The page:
BBC America and Women’s Media Center released a new study revealing the lack of representation in the sci/fi superhero genre.
A new study called ‘Superpowering Girls’ conducted by BBC America and Women’s Media Center describes the representation in the sci/fi superhero genre and it’s affects on young girls. It was released Monday on the heels of New York Comic Con and the debut of Jodie Whittaker as the 13th Doctor. It’s not a secret that this genre is predominantly made up of male characters, even today with Wonder Woman and Doctor Who. The gender gap on screen, according to the study, has a real world affect to even the youngest of audience members.
Better onscreen representation can help close the confidence gap for girls and allow them to see themselves as leaders and heroes. “There’s something sort of elemental to sci-fi [and] fantasy, magic storytelling that just feels really resonant as girls and boys are forming their ideas of who they can be,” 2016 NYWIFT Muse honoree Sarah Barnett, general manager and president of BBC America, told The Hollywood Reporter. “I think ultimately the role of a superhero is an expression of power that is very important in shaping boys’ and girls’ ideas of who gets to inhabit the power situation and how. For us, it felt like the right space to explore for the study.”
The study notes that while majorities of both boys and girls describe themselves as confident and brave, there’s a significant gap between genders. Most significantly, a majority of girls surveyed — 57% — said they’re not listened to (the percentage was even higher among girls of color than their white counterparts), compared to 38% of boys. Just more than a third (34%) of teen girls — and almost as many teen boys, 28% — said girls have fewer chances than boys to be leaders.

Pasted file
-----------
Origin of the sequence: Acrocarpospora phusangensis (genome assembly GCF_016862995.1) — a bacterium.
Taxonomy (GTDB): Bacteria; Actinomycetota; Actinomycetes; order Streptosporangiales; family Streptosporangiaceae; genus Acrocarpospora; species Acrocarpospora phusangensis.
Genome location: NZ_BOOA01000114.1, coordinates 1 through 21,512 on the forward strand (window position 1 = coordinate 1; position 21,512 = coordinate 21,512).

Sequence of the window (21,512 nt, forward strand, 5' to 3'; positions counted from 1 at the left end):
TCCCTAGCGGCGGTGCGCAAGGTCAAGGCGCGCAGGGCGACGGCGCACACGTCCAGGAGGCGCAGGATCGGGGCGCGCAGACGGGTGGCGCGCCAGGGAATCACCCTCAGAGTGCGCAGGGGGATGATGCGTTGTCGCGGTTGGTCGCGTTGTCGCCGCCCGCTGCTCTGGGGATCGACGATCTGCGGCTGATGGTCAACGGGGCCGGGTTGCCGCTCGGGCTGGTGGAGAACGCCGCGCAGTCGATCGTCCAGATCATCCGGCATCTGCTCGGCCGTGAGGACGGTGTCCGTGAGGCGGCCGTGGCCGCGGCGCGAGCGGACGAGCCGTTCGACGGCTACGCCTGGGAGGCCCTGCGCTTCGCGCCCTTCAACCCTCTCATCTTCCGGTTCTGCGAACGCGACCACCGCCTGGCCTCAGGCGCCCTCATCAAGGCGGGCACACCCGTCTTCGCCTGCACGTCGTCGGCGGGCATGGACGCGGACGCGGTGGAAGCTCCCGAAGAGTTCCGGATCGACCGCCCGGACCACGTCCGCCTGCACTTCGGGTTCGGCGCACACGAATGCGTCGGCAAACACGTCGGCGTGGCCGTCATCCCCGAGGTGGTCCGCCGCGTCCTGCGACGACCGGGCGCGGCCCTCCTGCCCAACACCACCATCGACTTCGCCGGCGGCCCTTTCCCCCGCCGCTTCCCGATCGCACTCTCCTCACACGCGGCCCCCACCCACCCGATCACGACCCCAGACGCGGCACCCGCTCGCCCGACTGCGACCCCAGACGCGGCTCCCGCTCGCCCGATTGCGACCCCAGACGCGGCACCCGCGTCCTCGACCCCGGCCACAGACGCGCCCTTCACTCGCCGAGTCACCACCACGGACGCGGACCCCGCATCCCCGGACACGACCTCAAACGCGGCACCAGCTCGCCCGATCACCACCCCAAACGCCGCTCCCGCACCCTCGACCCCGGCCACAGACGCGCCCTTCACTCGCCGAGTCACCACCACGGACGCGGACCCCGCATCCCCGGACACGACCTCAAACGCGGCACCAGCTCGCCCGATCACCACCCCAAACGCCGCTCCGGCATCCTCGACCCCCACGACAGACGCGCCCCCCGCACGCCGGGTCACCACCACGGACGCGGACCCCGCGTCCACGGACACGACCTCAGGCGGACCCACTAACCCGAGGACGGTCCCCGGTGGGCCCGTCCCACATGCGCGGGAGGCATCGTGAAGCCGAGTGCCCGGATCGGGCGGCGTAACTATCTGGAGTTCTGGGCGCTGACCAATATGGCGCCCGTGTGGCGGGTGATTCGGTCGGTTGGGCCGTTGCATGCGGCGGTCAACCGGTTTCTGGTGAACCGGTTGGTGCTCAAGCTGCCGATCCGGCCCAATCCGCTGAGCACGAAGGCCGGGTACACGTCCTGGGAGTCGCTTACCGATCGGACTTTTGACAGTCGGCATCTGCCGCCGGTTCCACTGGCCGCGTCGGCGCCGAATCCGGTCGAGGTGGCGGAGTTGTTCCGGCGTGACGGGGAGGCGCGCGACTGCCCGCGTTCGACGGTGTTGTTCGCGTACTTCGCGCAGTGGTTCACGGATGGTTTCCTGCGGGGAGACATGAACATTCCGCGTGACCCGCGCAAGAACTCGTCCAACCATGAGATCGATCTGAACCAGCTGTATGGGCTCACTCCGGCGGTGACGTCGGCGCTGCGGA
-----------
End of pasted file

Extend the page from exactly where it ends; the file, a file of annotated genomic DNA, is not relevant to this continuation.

The good news is that images of female heroes can be powerful as well. In the study, three-fourths of girls 10-19 said their favorite female superheroes make them feel strong, brave or inspired. And nearly six in 10 say watching female heroes makes them believe they can do anything — with girls of color more likely to strongly agree with that statement.
Not surprisingly, 85% of girls 10-19 want to see more women as superheroes and sci-fi protagonists — but so do a large majority of boys (69%) and more than 80% of parents of kids 5-9, regardless of their children’s gender.”It was really surprising, for me, the fact that boys as well as girls, teenage boys and girls, both recognized there are fewer opportunities for women and girls,” Women’s Media Center president Julie Burton told THR. “That’s at a young age, and that’s setting the track for their whole future of what they choose and what they think they can be. But the fact that boys were recognizing there’s a gender difference in opportunities is extremely powerful. …
The first step is realizing that there’s a problem, so we’re moving in the right direction. Burton and Barnett hope this study and others like it to come, will help spur the industry to be more inclusive, both in front of and behind the camera, in telling sci-fi and superhero stories. “We continue to pay attention and encourage stories that are fresh and are representing the lived experience of all of our audiences,” Barnett said. “It’s exciting. I think there are these moments where people collectively start to see things a little differently. It’s not easy, and it’s not quite as quick as some of us would like, but I do think they’re exciting moments, and I think this is one of them.”
If you’d like to continue reading about this study, here are some links for further reading: